As I walked through the hallways at school, it became increasingly clear to me- this is where your message is needed.  These are the hearts to reach.  These kiddos who are the future leaders.  These kiddos who say the word like it doesn't hurt anyone.  These kiddos who sometimes tease their special needs peers.  These kiddos with tender hearts and impressionable minds.  These kiddos that God has entrusted to me for one year.  They need my message way more than YOU do.

So I decided I would try and find a way to speak to them for the day.  I could speak to all my students but that would involve me talking about it 6 times, across two days without seeming super nervous.  And it would just be me.  But then I thought if I could video something, Max and Addie could be in the video and I could share it without having to say it every time!  Of course I have the technology skills of like a 90 year old so I was going to need some serious help!  I work with a wonderful guy who happens to be an amazing videographer who makes videos of snakes.  He was willing to make the video for me.  I talked to one of the Assistant Principals about my idea and he was really encouraging and supportive so that weekend Orry and I made the video.  I wrote a script for myself in like an hour and he and I filmed it in 30 minutes.  We didn't do lots of re-takes and I really only pulled it all together that morning.  I was totally unconcerned with it being perfect, I just wanted to get the message out.

This week I sent the final video that Orry worked hard on and did a great job with to my Principal and she was super supportive and sent it out to be showed in homeroom for every student in the high school, not just our 9th grade campus but across the street as well for our upperclassmen as well!  I decided I'd put in on Facebook as well.

In case you missed the video, here is the link:

And since then I've just been blown away.  My little project to try and reach my freshman students is spreading like wildfire!  3000 teenagers just at my school viewed it.  Then I have teacher friends at other schools showing it.  I had students share it with their parents who are teachers who showed it.  I have a sweet student who passed it on to her youth pastor who is showing it at their next service. I had about 60 Facebook friends from all over the world share the link on their pages.  I was completely blown away by all this and by the amazing feedback and responses.  I never dreamed my little project would have such a wide reach and really touch so many people.  I am so excited and so humbled that God honored my mission to bring good and that so many of my friends and co workers showed their support and LOVE for my family by standing with us for this cause.  I am deeply touched and encouraged and cannot even begin to describe how much the outpouring of enthusiasm and community has meant to me.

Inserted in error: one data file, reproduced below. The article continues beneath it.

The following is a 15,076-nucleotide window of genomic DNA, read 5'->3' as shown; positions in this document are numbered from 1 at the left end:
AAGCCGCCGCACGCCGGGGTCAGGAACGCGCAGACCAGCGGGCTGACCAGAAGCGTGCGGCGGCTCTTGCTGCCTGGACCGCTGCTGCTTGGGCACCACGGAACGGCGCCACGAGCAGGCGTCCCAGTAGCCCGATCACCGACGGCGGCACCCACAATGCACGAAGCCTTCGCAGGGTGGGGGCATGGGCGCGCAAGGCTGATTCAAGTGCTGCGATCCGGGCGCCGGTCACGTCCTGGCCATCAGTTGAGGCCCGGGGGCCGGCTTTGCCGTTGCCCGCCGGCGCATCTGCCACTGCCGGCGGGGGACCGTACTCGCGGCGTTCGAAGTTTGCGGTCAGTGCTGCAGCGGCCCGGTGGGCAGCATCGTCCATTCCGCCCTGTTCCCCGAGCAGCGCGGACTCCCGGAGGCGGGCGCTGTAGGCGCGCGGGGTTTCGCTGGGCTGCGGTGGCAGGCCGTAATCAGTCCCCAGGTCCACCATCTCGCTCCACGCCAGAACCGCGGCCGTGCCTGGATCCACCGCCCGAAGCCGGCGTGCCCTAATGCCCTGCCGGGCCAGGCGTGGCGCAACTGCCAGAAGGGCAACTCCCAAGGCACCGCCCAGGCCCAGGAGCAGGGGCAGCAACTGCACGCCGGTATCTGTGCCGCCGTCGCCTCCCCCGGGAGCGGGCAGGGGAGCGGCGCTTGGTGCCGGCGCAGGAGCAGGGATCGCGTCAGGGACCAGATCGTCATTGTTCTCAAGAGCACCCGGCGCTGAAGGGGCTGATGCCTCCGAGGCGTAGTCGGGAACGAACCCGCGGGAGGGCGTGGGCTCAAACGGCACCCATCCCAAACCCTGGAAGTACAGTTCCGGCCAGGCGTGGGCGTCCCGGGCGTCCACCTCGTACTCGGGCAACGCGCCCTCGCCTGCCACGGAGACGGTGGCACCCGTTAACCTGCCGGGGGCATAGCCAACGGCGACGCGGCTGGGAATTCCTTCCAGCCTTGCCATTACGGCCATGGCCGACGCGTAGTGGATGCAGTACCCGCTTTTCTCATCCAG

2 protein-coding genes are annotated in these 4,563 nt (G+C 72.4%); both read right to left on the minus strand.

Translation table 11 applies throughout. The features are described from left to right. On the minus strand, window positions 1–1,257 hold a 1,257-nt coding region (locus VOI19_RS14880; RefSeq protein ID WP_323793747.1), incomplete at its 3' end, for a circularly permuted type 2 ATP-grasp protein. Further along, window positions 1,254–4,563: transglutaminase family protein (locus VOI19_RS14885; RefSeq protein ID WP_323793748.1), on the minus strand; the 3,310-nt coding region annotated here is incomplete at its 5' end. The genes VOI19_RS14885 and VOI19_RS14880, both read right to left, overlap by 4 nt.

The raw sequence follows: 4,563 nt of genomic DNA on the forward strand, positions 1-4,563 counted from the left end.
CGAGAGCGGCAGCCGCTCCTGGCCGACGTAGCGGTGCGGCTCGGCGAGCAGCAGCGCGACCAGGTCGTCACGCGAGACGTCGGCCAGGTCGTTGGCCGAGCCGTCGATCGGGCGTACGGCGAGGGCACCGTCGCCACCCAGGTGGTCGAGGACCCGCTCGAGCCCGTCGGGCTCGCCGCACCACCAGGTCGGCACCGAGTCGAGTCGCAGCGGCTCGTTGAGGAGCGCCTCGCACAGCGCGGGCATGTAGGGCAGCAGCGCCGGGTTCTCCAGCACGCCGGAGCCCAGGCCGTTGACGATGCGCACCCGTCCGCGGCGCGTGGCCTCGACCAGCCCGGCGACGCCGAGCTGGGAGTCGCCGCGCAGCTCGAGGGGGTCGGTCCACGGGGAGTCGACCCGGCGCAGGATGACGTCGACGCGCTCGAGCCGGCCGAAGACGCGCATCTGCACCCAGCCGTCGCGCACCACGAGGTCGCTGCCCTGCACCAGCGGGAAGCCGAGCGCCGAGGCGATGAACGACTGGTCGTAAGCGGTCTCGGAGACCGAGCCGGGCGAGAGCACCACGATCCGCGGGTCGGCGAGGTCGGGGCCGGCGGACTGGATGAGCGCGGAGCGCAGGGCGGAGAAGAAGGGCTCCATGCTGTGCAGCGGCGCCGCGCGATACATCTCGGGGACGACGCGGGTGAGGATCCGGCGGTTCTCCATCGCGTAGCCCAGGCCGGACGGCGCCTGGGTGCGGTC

And I am just excited because it is a cause I believe is important and worthwhile and that I do believe is going to make a difference to an amazing and important group of people and I'm thrilled I got to be a part of that. And although March 5 is now over and the official Day has passed, please keep sharing the word and please keep sharing my video. I would love to see its impact continue on well past the one day and continue to touch lives.

You know, when you have a child with serious disabilities people talk a lot about the grieving of lost dreams and about the importance of forming new dreams.  I know during the earliest stages in this journey, I did grieve for the dreams I thought were so important for my son.  I had dreamed he would grow up and play sports. I had dreamed he would grow up and live independently and have a successful career and family.  I cried for the lost dreams I had thought were so important.  Until I realized that the only dream I really cared about anymore was that my son got to grow up.  And that he got to be happy doing so.  These days that is my dream.

But then I was thinking last night as I realized that literally thousands of people saw Max on my video and were touched by him, what better or bigger dream can you possibly have for your child than "I dream that when my child grows up, he will change the world and make a difference in the lives of others".

At three years old, Max has already done that.  He has made my greatest Mommy wish ever already come true.  Crying over football games and prom dates seems silly to me in light of the dreams I am seeing come true now.

And with realizations like that, I see that the blessings are there in these raindrops as well.

1 comment:

Ellen Seidman said...

Stephanie, it is so good to connect with you. You have beautiful kids, and excellent taste in boy's names! Your video is absolutely fantastic--it lays everything out so clearly and memorably. I am glad it is making the rounds. It should be required viewing for all kids in high school...and adults too.